Well… not exactly. But I got your attention.
Have you ever sat in a meeting and wished you could vocalise your internal thoughts and contributions in a timely manner?
I have a relatively softly spoken mannerism and I often find myself having difficulties speaking up at the right moment in large meetings. My tendency and comfort zone is to process my thoughts internally before speaking. Unfortunately, this sometimes place me at a disadvantage in the Australia context, as the conversation would often move on, and I would have missed my opportunity.
I recently discovered a little trick which I’d like to share with my fellow quietly-spoken friends. I was invited to speak and participate in a segment of a full-day meeting. I roughly knew the agenda and (potentially) why my expertise was needed so I did some preparation and knew that I had the capacity to ‘wing’ parts of it. As I stepped into the room for the final hour of the meeting, clearly a lot of ideas had been discussed and I was quickly assessing the situation and seeing where my contributions/views would be of most value to the discussion.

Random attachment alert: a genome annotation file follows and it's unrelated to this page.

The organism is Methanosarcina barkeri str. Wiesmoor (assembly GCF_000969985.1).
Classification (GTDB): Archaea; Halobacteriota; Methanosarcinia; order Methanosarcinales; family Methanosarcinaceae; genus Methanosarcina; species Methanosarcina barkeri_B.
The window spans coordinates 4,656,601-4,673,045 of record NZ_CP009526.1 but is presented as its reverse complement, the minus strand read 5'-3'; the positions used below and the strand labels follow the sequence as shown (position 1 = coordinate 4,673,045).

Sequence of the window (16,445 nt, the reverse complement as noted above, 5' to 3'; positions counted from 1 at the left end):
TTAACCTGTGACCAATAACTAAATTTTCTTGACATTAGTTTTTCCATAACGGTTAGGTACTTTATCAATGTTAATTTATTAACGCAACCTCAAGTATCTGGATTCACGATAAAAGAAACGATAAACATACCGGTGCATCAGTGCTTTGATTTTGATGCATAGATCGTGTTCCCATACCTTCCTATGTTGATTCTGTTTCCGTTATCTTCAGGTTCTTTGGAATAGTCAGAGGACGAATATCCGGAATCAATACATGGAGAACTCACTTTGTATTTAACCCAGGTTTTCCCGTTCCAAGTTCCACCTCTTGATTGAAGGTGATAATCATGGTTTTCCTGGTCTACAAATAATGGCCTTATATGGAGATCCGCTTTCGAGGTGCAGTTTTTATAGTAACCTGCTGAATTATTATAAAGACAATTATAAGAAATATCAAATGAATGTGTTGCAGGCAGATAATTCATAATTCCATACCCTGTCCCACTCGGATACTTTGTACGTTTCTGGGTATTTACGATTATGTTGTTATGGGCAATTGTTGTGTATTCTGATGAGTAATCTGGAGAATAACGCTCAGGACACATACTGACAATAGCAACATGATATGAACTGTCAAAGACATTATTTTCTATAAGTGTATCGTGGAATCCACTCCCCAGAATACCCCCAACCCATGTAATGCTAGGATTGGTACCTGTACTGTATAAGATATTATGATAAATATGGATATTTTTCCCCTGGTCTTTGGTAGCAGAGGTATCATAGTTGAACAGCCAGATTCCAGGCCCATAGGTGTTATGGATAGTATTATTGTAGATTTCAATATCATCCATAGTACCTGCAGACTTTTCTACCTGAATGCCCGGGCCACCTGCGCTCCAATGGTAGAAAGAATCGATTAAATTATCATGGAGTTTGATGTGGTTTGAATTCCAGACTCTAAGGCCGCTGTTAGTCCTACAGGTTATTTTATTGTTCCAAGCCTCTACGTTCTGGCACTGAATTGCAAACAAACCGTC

I will add here, that it was a room of about 15 people – half with loud personalities who processed information through verbal communication while the other half needed the time and space to process and communicate.
I came to a very quick conclusion that in order for my voice to be heard, being loud wasn’t going to work in my favour.
So I practiced what I’d observed a dear wise, articulate, well-respected colleague used to do when he was in a meeting amongst senior executives – I made eye contact with the facilitator and lightly lifted my hand off the table to indicate that I wanted to speak.
In doing so I had, in effect, been given the ground to speak. And when I spoke, I deliberately lowered my voice and slowed my speech, with emphasis on particular words. I chose my words carefully and economically, aiming for cut-through, rather than throwing multiple darts and hoping one will stick (this can also work for different situations). This tactic allowed me to slow the rapid pace of the conversation, created space for myself and others and subconsciously embedded the idea that we need to consider the diverse ways in which we participate.
What I found most interesting was that I felt heard and my points were noted with a great deal of interest. I also spoke up to clarify my points when others reflected on my ideas. I felt the energy of the room shift from being focused on a few individuals to temporarily zone in on me and my content.
It was a small moment. But a big win. A big realisation. That I have finally found one way to be heard in a loud and noisy space.
To speak my voice.
What about you? What have you found that works for you?
I’d love to hear your stories via the comments box below.